Minnesota's lower-than-expected rank is even stranger when you see that the Vikings have two reasons to be ranked higher than conventional wisdom. The Vikings have played the hardest schedule of any of this year's top teams, ranked No. 4 so far. And the Vikings have had miserable luck recovering fumbles, particularly on defense where they've caused nine fumbles and recovered only two of them.

No, the real explanation here is that wins come in different sizes and Minnesota's have generally been small. That 24-7 victory over the Rams in Week 11 was really impressive, but it was also just the third Vikings win by two touchdowns or more. The Vikings have a 5-1 record in games decided by eight points or less. The Vikings have outscored opponents by 81 total points, but that ranks only sixth in the NFL this year. As you might expect, the Vikings have been outstanding in the most important game situations. They currently rank seventh in offensive DVOA and fourth in defensive DVOA in "late and close" situations (second half, game within eight points). They've had the best defense in the league when tied or losing by a touchdown or less.

The Vikings are also outstanding on third downs. The ranks are similar to their ranks overall, but because third down DVOA has a larger spread, the ratings are stronger, especially on defense. On offense, the Vikings are 14.5% overall (6) but 22.1% on third down (5). On defense, the Vikings are -8.5% overall (8) but -33.9% on third-and-long (4).

Finally for this week, I turn your attention to the bottom of the rankings, where we have a new team in last place. When we predicted before the season that the Denver Broncos would be worse than expectations, I never, ever thought we would be talking about "worst team in the league." The Broncos now rate as the worst offense in the league, and that amazing defense of theirs has fallen to 10th place. Both Miami and Denver are now lower in DVOA than the winless Cleveland Browns. Perhaps that's why our simulations still have the Browns going 0-16 only 21.1 percent of the time.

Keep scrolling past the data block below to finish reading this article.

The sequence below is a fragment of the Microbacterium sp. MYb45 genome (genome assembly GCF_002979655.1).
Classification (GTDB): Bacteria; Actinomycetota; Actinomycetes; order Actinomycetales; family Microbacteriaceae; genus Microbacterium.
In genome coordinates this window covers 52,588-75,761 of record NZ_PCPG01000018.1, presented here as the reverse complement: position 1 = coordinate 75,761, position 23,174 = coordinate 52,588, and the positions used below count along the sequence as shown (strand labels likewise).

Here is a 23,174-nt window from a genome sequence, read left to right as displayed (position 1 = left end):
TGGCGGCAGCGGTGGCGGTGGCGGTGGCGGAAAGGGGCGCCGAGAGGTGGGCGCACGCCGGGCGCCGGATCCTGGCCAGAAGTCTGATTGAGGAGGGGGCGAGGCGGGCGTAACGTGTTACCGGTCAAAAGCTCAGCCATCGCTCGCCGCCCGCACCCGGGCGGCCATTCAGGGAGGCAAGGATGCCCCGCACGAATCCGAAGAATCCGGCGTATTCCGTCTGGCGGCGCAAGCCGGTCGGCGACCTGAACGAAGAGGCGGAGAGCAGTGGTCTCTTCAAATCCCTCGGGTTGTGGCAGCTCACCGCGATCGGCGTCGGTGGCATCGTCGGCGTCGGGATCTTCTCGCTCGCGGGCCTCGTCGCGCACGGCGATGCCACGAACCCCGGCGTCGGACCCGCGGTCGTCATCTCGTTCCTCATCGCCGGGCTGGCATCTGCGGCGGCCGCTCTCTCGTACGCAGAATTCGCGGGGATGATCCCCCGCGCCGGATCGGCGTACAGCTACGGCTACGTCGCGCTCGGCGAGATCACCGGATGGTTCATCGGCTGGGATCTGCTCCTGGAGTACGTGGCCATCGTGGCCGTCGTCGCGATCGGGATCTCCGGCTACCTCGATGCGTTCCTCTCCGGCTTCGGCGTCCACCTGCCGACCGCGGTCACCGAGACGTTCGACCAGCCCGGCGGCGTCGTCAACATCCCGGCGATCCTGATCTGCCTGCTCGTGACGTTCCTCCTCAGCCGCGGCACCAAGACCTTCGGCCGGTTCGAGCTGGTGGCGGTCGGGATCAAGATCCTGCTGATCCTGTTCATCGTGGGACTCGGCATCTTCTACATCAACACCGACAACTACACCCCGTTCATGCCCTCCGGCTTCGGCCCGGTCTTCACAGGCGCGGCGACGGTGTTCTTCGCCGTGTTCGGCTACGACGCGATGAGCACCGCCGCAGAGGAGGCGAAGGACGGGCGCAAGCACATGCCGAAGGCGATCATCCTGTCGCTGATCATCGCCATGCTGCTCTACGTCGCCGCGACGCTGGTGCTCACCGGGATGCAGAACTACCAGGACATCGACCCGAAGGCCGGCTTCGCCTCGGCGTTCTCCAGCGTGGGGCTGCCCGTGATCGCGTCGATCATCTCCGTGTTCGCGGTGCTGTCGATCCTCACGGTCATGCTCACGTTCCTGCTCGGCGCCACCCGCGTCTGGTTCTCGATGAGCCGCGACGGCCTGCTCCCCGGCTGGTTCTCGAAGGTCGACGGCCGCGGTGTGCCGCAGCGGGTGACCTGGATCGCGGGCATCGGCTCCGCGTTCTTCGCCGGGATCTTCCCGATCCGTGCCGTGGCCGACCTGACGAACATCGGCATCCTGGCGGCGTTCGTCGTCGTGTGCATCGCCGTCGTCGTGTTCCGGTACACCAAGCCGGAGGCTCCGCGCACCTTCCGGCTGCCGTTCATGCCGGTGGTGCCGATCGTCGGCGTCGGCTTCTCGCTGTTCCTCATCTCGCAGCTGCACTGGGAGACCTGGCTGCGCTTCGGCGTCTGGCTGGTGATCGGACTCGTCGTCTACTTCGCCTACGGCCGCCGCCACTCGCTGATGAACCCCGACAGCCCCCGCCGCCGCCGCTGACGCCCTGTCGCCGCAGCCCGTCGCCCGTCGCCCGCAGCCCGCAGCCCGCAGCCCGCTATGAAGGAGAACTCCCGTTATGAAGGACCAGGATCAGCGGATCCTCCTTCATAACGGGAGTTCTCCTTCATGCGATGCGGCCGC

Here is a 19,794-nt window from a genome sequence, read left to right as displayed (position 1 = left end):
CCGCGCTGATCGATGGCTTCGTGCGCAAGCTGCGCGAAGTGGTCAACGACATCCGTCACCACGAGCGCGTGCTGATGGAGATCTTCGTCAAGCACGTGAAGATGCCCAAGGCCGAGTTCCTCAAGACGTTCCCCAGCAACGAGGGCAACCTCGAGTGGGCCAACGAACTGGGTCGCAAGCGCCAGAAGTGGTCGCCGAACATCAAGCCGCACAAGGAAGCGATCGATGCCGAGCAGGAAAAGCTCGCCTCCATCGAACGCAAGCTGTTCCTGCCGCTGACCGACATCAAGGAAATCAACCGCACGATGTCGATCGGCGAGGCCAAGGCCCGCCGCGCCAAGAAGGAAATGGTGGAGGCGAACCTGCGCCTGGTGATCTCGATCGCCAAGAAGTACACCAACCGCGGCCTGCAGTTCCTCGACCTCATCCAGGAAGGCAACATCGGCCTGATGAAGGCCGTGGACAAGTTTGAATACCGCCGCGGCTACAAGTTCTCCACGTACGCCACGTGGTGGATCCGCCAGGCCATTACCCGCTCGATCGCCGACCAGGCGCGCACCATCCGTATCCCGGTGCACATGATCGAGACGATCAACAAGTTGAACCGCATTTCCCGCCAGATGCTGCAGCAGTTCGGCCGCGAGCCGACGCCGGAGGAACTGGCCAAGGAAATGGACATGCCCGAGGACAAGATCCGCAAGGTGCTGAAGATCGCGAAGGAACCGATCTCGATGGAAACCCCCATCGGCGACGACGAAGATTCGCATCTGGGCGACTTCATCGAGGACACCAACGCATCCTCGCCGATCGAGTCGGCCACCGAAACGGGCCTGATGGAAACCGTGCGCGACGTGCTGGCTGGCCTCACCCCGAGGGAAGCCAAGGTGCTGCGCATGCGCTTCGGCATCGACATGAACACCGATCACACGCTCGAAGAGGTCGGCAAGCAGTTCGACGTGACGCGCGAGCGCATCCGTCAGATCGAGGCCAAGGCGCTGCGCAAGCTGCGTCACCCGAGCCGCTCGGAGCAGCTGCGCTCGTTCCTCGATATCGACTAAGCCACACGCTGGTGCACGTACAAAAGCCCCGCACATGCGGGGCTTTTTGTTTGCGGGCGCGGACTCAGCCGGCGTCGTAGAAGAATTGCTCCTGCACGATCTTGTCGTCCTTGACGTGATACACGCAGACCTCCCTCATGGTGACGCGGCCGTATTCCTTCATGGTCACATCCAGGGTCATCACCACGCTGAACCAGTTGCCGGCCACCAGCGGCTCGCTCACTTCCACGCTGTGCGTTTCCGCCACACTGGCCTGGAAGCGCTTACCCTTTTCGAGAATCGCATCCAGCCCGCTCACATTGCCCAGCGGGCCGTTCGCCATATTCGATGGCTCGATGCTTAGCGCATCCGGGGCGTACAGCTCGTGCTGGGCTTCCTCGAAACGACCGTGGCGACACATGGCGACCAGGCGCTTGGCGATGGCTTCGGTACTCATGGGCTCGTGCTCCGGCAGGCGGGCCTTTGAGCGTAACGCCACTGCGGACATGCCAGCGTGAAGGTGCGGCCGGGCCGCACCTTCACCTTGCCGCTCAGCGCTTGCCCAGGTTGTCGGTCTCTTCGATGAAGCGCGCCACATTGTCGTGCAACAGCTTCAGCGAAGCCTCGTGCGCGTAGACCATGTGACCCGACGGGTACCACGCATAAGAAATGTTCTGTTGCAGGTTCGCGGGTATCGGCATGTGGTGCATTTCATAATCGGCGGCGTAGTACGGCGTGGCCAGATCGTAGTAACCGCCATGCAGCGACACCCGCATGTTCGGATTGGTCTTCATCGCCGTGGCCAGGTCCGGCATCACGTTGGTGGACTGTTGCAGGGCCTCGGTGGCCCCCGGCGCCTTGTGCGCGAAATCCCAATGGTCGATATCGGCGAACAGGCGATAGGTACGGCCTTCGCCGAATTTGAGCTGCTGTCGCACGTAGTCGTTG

* * * * *

Late addendum: I ran these splits on Wednesday morning and tossed some comments up on Twitter. I thought I would post here as well for people to enjoy and dissect.

* * * * *

Once again this season, we have teamed up with EA Sports to bring Football Outsiders-branded player content to Madden 18. This week, we've got TWO sets of content: our weekly content for Madden Mobile and our monthly content for Madden Ultimate Team on consoles.

These players will get special Madden Mobile items branded as "Powerline, powered by Football Outsiders," beginning at 11am Eastern on Friday. The Football Outsiders stars for Week 4 are:

  • MLB Paul Posluszny, JAC (HERO): Led Week 13 defenders with 8 stops (preventing successful offensive play) including 2 sacks plus 6 run tackles for combined 15 yards.
  • OT David Bakhtiari, GB: Packers RB gained 96 yards on 11 carries running left, 73% success rate.
  • DE Frank Clark, SEA: 2 sacks, run TFL, PD.
  • G James Hurst, BAL: Ravens RB gained 91 yards on 21 carries running up the middle, 62% success rate; Joe Flacco never sacked.
  • G Senio Kelemete, NO: Saints RB gained 152 yards on 25 carries overall; no sacks personally allowed.